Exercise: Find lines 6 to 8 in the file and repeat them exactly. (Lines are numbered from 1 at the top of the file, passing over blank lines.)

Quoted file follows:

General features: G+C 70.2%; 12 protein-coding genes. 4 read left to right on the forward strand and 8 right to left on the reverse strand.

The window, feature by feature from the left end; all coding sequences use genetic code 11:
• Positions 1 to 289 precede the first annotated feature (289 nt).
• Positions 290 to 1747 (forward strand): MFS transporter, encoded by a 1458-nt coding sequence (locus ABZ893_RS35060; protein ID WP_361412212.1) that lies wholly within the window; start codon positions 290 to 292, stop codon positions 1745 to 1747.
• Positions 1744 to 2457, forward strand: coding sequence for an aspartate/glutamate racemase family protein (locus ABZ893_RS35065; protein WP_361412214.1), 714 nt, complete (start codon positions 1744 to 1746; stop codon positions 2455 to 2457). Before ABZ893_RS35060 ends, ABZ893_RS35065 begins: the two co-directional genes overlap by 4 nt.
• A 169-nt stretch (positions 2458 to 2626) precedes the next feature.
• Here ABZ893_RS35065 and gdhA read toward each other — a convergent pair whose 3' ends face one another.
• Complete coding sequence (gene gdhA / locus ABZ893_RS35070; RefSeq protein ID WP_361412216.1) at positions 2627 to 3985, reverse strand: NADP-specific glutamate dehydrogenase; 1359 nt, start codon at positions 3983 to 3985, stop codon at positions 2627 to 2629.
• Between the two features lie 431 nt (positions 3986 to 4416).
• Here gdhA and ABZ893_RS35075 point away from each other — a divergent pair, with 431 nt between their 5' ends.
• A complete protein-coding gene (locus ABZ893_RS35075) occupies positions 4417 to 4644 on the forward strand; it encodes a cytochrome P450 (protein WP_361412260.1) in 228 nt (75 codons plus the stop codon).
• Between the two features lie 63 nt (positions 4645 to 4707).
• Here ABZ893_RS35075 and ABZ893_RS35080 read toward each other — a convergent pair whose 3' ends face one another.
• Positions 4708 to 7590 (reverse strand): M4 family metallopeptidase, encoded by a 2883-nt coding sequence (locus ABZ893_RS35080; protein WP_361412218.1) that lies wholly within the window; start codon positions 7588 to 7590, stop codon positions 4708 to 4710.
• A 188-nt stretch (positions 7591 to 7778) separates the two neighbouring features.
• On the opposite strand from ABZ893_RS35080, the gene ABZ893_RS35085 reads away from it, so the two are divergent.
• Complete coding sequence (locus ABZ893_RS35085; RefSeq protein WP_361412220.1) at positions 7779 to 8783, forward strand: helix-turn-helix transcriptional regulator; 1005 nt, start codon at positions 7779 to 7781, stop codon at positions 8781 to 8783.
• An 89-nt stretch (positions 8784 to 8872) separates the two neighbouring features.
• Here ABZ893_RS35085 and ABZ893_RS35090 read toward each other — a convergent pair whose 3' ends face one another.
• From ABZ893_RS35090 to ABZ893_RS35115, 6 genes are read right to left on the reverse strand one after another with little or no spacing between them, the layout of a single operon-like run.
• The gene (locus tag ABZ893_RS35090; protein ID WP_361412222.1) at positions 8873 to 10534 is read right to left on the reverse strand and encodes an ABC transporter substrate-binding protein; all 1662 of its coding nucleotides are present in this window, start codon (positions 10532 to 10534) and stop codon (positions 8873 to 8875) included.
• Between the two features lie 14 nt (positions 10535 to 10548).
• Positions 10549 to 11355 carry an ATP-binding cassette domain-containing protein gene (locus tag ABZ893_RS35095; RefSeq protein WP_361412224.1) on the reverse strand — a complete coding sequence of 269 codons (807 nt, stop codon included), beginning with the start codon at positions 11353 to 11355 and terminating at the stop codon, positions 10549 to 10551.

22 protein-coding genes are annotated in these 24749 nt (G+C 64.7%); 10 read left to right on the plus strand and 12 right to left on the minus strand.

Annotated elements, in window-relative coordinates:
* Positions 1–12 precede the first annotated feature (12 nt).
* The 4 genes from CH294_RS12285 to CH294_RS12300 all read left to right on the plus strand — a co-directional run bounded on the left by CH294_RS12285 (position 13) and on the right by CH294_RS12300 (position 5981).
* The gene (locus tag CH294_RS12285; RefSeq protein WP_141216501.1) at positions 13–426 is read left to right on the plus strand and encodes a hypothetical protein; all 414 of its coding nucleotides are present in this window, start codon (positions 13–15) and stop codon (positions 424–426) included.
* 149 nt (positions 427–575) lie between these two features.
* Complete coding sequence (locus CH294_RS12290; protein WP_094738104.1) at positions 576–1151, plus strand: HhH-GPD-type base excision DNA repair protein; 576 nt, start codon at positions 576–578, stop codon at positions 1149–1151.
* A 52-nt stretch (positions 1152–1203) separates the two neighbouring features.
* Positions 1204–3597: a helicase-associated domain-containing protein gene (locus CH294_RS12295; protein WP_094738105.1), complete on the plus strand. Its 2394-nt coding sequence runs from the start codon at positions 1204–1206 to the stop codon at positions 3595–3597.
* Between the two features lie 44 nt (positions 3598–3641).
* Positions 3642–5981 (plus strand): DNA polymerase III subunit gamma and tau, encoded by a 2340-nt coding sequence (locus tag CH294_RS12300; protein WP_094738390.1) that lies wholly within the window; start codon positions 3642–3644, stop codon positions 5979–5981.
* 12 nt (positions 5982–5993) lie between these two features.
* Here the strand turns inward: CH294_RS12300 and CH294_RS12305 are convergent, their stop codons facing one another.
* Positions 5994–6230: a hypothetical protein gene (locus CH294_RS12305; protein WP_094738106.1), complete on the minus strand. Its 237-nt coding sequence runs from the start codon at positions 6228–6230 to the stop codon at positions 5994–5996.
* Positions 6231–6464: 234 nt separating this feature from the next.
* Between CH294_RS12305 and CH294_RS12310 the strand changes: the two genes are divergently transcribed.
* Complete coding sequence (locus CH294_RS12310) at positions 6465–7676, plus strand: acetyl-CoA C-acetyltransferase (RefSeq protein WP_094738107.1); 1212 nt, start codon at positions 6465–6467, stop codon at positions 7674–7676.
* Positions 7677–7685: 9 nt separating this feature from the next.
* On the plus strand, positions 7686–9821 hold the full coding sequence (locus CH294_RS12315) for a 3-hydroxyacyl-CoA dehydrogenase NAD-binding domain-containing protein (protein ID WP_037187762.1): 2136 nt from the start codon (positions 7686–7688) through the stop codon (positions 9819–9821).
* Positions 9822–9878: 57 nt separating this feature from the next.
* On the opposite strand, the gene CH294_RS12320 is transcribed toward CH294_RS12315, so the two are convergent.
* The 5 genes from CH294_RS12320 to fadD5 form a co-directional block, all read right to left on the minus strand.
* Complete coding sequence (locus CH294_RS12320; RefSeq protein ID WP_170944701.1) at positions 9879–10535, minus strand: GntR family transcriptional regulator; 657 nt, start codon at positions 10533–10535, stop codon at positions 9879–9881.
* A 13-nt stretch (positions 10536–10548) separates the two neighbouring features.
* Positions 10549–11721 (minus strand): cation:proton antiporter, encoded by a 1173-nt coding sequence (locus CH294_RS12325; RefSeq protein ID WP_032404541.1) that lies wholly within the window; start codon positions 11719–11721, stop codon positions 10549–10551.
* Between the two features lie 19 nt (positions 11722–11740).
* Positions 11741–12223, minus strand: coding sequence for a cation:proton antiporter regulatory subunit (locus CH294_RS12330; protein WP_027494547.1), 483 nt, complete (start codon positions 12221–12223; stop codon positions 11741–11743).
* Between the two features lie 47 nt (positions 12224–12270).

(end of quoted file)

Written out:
• A 169-nt stretch (positions 2458 to 2626) precedes the next feature.
• Here ABZ893_RS35065 and gdhA read toward each other — a convergent pair whose 3' ends face one another.
• Complete coding sequence (gene gdhA / locus ABZ893_RS35070; RefSeq protein ID WP_361412216.1) at positions 2627 to 3985, reverse strand: NADP-specific glutamate dehydrogenase; 1359 nt, start codon at positions 3983 to 3985, stop codon at positions 2627 to 2629.